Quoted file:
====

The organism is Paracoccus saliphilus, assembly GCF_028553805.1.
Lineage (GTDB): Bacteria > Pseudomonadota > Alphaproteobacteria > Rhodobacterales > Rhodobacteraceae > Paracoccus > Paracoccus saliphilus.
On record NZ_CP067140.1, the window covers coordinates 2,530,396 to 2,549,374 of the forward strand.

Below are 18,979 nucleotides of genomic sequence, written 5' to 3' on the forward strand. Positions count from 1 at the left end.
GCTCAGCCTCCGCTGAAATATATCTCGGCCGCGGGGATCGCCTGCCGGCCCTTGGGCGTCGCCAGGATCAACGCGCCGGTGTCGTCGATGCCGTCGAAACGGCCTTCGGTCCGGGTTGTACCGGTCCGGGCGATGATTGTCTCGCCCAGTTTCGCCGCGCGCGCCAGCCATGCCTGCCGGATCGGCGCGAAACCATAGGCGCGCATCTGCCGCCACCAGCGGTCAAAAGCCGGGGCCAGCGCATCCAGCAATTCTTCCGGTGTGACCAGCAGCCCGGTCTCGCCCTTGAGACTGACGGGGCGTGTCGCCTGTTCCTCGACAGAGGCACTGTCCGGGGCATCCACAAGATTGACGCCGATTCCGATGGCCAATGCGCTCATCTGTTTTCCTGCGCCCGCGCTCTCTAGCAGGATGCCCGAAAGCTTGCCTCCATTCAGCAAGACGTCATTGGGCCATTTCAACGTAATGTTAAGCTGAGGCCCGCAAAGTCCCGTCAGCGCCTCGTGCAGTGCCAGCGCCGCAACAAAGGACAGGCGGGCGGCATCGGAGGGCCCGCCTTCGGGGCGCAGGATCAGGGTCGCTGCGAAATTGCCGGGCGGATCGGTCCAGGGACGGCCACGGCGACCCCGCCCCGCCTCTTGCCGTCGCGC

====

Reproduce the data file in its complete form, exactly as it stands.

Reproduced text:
The organism is Paracoccus saliphilus, assembly GCF_028553805.1.
Lineage (GTDB): Bacteria > Pseudomonadota > Alphaproteobacteria > Rhodobacterales > Rhodobacteraceae > Paracoccus > Paracoccus saliphilus.
On record NZ_CP067140.1, the window covers coordinates 2,530,396 to 2,549,374 of the forward strand.

Below are 18,979 nucleotides of genomic sequence, written 5' to 3' on the forward strand. Positions count from 1 at the left end.
GCTCAGCCTCCGCTGAAATATATCTCGGCCGCGGGGATCGCCTGCCGGCCCTTGGGCGTCGCCAGGATCAACGCGCCGGTGTCGTCGATGCCGTCGAAACGGCCTTCGGTCCGGGTTGTACCGGTCCGGGCGATGATTGTCTCGCCCAGTTTCGCCGCGCGCGCCAGCCATGCCTGCCGGATCGGCGCGAAACCATAGGCGCGCATCTGCCGCCACCAGCGGTCAAAAGCCGGGGCCAGCGCATCCAGCAATTCTTCCGGTGTGACCAGCAGCCCGGTCTCGCCCTTGAGACTGACGGGGCGTGTCGCCTGTTCCTCGACAGAGGCACTGTCCGGGGCATCCACAAGATTGACGCCGATTCCGATGGCCAATGCGCTCATCTGTTTTCCTGCGCCCGCGCTCTCTAGCAGGATGCCCGAAAGCTTGCCTCCATTCAGCAAGACGTCATTGGGCCATTTCAACGTAATGTTAAGCTGAGGCCCGCAAAGTCCCGTCAGCGCCTCGTGCAGTGCCAGCGCCGCAACAAAGGACAGGCGGGCGGCATCGGAGGGCCCGCCTTCGGGGCGCAGGATCAGGGTCGCTGCGAAATTGCCGGGCGGATCGGTCCAGGGACGGCCACGGCGACCCCGCCCCGCCTCTTGCCGTCGCGC